Words Mean Something: How Eric Holder Pretends He Won't Put Reporters In Jail Without Actually Saying That
from the watch-those-caveats dept
The DOJ has been claiming that it will be more respectful of journalists and their rights after two scandals from last year, involving spying on AP reporters and claiming reporter James Rosen was a “co-conspirator” in order to get access to his phone and email records. However, it’s pretty clear that the DOJ still has no problem using questionable legal moves against reporters, such as in the ongoing situation with James Risen (note the one letter difference from the different reporter, Rosen, above). As we noted recently, the DOJ is still trying to send Risen to jail.
In a meeting with reporters (on a different topic), Holder was asked about Risen, and said: “no reporter who is doing his job is going to go to jail.” This resulted in the NY Times and others suggesting that the DOJ wouldn’t send Risen to jail if he continues to resist giving up his sources in one of the DOJ’s many “leak” investigations.
However, it’s important to note that Holder chose his words carefully, and might not actually be saying what some in the press seem to think he’s saying. Note the caveat: it only applies to a “reporter who is doing his job.” And, given the way the DOJ treats these things, it doesn’t seem to think that reporting on leaks is a legitimate part of a reporter’s job.
Kevin Gosztola, over at Firedoglake, further notes that the administration has been playing word games concerning Risen for a long time, including the repeated assertion that they’re not prosecuting him. He points to this interview between Ken Auletta and the top lawyer for the Director of National Intelligence, Robert Litt:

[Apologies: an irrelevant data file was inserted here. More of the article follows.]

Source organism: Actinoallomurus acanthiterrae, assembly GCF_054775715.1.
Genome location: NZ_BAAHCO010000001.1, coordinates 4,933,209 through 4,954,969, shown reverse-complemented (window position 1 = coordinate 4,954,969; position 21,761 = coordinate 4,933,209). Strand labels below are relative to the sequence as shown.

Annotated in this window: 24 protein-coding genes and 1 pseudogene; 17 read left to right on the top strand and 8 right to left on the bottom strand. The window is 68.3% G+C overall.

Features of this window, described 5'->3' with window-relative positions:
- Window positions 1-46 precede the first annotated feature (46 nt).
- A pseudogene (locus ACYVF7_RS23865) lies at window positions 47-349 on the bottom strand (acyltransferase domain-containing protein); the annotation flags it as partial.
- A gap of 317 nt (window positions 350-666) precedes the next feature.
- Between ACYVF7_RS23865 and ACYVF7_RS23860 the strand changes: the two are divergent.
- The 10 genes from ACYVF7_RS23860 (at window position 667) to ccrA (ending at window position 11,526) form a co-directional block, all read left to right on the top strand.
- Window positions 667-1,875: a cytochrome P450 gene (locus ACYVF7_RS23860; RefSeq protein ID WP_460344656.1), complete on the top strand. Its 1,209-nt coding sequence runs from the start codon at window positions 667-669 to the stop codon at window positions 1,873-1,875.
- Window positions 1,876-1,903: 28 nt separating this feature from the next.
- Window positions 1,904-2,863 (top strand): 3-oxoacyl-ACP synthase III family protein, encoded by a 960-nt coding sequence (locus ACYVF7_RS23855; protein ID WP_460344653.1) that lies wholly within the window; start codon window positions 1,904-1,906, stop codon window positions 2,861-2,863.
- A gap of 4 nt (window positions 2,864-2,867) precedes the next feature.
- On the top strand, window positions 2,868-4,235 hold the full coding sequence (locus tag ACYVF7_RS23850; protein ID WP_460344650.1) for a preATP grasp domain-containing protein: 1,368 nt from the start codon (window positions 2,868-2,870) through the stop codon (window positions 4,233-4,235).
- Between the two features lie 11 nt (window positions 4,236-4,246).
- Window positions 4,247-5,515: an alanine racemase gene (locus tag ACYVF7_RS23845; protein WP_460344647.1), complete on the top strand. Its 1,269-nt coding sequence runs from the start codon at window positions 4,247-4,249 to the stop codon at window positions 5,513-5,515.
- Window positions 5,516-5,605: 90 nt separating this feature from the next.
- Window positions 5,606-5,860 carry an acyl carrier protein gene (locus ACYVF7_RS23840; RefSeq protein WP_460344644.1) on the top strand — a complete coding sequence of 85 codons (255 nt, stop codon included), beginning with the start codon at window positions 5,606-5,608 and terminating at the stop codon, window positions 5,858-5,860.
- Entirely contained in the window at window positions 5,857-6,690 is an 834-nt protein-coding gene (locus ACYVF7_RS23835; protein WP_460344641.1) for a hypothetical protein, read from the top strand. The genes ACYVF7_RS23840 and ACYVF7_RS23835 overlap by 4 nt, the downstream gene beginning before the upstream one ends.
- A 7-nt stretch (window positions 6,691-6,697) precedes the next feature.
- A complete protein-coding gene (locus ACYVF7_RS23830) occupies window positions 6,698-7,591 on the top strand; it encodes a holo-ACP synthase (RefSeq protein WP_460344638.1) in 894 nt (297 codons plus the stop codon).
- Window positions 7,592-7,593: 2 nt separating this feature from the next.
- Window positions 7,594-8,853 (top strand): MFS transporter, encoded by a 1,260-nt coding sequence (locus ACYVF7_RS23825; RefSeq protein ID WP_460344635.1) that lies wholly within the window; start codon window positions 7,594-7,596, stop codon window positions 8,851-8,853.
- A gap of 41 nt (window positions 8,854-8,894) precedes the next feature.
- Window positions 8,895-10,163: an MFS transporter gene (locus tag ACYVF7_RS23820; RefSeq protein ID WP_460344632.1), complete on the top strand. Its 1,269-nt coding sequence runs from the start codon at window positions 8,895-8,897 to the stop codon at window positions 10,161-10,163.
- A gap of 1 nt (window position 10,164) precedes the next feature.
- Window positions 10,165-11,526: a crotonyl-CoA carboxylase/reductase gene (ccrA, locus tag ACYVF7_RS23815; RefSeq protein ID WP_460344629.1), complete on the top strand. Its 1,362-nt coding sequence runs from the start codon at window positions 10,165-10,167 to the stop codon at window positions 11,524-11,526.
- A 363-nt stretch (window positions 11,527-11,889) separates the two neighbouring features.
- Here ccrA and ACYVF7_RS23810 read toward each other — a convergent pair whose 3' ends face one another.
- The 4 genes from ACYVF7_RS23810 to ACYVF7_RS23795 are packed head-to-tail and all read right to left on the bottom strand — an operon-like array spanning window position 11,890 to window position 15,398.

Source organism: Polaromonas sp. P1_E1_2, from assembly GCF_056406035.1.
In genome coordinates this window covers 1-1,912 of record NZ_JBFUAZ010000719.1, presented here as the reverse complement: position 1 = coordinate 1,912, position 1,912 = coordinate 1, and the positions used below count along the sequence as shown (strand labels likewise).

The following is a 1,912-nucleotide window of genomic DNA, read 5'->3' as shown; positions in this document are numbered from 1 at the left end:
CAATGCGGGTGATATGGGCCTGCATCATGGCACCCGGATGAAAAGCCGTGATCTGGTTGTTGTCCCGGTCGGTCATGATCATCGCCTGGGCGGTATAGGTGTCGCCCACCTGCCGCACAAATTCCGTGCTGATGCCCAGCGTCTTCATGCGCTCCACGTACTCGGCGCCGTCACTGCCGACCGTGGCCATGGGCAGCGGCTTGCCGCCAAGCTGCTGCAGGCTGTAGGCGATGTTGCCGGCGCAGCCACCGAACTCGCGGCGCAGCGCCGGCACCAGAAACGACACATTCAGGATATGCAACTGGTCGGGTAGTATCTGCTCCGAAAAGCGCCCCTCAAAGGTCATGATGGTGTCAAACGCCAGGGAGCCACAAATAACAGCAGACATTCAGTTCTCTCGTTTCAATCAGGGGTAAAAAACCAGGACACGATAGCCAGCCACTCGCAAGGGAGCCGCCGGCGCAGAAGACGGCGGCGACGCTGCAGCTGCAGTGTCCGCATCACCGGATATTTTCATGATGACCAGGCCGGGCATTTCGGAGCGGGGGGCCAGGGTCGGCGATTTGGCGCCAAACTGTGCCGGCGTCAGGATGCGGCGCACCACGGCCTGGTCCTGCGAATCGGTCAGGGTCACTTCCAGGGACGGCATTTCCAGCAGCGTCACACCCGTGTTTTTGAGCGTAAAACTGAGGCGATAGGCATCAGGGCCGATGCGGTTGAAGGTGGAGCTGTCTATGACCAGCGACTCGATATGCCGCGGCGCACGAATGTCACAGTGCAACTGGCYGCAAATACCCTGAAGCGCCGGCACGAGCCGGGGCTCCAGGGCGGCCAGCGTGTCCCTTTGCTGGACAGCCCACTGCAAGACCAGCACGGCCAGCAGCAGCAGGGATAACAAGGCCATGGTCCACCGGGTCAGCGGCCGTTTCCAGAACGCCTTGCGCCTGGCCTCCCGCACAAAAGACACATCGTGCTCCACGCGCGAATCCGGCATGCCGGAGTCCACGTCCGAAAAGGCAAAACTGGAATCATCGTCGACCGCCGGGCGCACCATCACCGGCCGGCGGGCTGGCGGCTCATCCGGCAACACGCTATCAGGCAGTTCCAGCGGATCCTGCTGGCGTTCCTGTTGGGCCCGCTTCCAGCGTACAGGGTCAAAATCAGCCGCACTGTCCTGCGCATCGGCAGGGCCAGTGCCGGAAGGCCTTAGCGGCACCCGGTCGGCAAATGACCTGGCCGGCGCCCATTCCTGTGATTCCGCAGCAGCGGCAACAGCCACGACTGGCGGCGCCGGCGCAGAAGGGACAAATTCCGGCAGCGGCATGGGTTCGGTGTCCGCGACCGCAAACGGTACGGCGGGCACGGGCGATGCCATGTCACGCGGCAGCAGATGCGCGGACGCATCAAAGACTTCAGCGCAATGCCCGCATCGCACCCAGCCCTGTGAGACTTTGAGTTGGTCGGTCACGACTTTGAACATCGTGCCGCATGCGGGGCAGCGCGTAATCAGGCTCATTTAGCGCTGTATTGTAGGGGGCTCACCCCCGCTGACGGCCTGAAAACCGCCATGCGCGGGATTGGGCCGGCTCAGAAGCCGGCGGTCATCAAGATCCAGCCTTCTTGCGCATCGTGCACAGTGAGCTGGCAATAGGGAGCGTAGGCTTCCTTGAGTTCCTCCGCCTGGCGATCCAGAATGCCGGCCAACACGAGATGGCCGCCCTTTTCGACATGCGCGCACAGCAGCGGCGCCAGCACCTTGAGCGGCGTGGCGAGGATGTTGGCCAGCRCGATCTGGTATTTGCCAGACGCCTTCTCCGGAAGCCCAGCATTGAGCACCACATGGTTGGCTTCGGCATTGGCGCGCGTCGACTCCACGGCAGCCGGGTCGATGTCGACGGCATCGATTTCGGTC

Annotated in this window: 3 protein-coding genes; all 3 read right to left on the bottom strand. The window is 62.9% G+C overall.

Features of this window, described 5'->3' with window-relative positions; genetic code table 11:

KEN AULETTA: Do you agree that Jim Risen ought to be prosecuted for…?
ROBERT LITT: Jim Risen is not being prosecuted.
AULETTA: …Not revealing his sources?
LITT: He’s not being prosecuted. He is being subpoenaed to give evidence as other people. The courts have determined that—to this day at least—that he doesn’t have a privilege against giving that information.
There was discussion in the last panel of a media shield law. That’s a law that President Obama has endorsed. I am not going to speculate as to how that would’ve applied to his particular case, but if there is a media shield law that’s passed, that’s another thing that the courts can do to enforce it.
There’s never been a reporter prosecuted. I don’t think there ever will be a reporter prosecuted because I think every president is aware of the adage about not getting into an argument with somebody who buys printer’s ink by the barrel. I think that as a practical matter, but it’s very different in my mind to go after the people responsible for leaking the information. [emphasis added]
So, he’s not being prosecuted, and he won’t go to jail if he only focused on “doing his job.” But as long as he’s involved in writing about leaks, he may not be “doing his job” and it seems quite likely that he may go to jail.